Baker has been working at Elon University for around 20 years. He has been the advisor for WSOE, Elon’s radio station, for almost as long. In addition to working with WSOE and creating promotional content for Elon University and local businesses, Baker teaches a video production class — Fresh TV — to Elon freshmen during their fall semester.

Baker first started teaching Fresh TV four years ago, which means his first class will be graduating this spring. “It’s amazing,” he says. “I’ve totally witnessed the transformation of these students.”

Baker’s passion for teaching is almost tangible. He leans in, elbows on his knees, to further discuss the achievements of his students. “They’re just doing incredible work,” he says. “It’s just awesome to see which direction they took from Fresh TV.”

Many of Baker’s projects are produced with the help of Elon students. His favorite part of working with students is the creative conversations he often has with them. “It’s just cool to be the first person who can have that interaction with them,” he says. “It’s rewarding.”

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Baker working with Elon communications students. Photo courtesy of Elon University.

His own mentor is Don Grady, the assistant dean of Communications at Elon University. “Whenever I go to Dr. Grady, I bring a lot of ideas to him,” Baker says. “He is not hesitant to tell me when I have a bad idea,” he laughs.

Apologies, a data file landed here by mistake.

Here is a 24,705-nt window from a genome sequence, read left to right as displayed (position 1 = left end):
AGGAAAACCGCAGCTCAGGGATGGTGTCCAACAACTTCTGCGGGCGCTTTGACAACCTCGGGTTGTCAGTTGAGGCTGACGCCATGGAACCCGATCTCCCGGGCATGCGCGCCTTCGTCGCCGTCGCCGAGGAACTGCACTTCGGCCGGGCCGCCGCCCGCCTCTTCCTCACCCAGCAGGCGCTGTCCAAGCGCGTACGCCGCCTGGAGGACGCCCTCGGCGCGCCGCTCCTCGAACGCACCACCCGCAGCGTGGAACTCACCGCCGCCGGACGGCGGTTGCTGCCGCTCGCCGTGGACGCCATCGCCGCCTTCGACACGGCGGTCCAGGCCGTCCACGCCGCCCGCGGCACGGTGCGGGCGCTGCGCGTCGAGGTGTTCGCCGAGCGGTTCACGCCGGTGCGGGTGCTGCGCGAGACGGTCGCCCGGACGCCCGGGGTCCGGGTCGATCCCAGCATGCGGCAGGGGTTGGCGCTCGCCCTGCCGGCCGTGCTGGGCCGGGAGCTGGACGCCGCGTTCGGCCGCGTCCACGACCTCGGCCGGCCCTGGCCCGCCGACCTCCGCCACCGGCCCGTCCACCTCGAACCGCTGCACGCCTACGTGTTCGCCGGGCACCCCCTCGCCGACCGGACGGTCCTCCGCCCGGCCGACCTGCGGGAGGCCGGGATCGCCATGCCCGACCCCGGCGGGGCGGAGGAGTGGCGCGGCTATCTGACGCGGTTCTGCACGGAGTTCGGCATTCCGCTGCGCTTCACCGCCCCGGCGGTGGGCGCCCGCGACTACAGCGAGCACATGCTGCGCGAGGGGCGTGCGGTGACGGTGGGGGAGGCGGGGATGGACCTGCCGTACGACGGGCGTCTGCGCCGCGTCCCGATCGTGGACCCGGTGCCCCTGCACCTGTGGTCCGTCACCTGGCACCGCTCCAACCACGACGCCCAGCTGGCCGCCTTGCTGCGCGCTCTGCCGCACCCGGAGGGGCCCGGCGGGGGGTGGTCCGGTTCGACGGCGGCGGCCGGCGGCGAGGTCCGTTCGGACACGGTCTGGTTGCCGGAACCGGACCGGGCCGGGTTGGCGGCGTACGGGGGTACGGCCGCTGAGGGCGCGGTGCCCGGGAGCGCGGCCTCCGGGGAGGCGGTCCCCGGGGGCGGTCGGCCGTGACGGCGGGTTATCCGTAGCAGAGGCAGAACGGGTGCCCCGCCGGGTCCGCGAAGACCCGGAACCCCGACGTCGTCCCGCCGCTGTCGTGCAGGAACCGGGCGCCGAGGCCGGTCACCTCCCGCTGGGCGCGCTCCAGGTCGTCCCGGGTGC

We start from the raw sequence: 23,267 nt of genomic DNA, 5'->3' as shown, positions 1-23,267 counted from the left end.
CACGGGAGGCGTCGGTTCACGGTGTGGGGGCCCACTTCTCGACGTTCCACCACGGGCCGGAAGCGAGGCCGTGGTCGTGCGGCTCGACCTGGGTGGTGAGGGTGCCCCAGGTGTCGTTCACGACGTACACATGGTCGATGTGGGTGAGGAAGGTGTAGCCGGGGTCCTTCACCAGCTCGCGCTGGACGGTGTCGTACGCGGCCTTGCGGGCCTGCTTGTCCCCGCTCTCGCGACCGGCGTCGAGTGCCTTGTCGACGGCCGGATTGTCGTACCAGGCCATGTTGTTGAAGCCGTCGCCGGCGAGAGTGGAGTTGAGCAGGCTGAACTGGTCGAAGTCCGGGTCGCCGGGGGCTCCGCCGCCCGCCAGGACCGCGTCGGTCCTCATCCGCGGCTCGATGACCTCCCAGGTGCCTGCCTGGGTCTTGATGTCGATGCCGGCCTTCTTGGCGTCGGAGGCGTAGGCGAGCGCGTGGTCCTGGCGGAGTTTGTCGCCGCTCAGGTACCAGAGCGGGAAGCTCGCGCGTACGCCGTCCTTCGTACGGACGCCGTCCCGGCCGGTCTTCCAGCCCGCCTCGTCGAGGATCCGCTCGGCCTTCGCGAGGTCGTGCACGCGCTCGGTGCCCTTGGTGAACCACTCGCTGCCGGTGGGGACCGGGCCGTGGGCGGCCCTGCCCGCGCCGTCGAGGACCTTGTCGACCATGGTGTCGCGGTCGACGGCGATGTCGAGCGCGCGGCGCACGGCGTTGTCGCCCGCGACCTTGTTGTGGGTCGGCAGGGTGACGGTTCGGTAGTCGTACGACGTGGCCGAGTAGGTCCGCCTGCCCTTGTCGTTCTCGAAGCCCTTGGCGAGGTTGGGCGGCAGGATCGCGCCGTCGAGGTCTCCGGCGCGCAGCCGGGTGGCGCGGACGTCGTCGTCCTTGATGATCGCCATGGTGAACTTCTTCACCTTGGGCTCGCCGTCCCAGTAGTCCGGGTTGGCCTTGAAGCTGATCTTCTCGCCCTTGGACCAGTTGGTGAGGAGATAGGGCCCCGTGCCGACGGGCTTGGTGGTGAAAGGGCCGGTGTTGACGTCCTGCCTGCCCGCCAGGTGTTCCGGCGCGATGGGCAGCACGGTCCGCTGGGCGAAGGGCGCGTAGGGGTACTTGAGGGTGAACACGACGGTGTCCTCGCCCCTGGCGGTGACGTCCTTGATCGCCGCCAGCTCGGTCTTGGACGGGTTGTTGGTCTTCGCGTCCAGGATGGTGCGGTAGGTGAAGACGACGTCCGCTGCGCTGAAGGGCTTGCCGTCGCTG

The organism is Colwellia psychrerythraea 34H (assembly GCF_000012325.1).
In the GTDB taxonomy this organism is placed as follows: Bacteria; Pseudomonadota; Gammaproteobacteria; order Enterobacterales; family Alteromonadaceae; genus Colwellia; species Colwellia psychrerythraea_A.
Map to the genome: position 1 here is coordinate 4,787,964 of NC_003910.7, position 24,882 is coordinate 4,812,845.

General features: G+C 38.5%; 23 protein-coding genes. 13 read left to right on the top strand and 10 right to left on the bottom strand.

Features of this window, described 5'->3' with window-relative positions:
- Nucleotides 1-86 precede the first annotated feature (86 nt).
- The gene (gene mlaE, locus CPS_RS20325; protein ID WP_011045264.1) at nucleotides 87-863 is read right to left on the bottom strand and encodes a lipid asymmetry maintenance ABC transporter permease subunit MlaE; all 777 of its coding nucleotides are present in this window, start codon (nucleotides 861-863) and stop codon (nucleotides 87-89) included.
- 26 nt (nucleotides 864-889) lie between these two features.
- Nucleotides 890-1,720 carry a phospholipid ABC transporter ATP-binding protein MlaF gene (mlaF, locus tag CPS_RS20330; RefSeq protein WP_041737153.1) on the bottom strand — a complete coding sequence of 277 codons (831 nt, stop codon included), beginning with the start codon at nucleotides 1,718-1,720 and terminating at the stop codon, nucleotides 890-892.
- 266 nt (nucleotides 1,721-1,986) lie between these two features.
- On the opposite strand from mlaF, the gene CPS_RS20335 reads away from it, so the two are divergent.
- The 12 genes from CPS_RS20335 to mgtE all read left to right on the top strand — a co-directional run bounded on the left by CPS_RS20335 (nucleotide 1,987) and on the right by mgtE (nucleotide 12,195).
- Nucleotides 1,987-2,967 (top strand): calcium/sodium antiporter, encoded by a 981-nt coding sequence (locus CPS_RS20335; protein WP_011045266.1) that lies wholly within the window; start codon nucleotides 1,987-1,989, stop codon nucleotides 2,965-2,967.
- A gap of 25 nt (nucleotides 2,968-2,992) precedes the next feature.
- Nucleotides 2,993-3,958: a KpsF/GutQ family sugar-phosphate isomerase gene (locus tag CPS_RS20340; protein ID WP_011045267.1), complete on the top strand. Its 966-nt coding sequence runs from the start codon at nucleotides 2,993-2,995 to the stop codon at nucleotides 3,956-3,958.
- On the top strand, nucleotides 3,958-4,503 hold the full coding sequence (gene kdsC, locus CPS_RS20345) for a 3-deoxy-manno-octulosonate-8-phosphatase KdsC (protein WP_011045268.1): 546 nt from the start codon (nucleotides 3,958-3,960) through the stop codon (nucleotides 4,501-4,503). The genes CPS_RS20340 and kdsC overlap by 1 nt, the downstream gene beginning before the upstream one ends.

That’s the big difference between himself and Grady, according to Baker: Grady sees things in the big picture, while Baker is more project-oriented. “He’s always a calm and reassuring voice, and he has been working in the field of broadcast in the form of TV and radio for 40 years,” Baker says. It’s clear that Baker has adopted his mentor’s relaxed and reassuring demeanor.

Baker also values the way Grady interacts with his students. “Meeting with him has really affected the way I help encourage students,” he says. “He’s very good at breaking down complex situations.”

Baker often goes to Grady for advice and input on projects. “He has seen a lot of change in the industry, and at Elon as well,” Baker says.

More change at Elon is coming soon, in the form of a new building.

Baker has spent a lot of time with the new building already, collaborating with professor Vic Costello to figure out the needs of Elon’s School of Communications. He has visited other institutions in North Carolina to see what equipment works well at other schools and what doesn’t.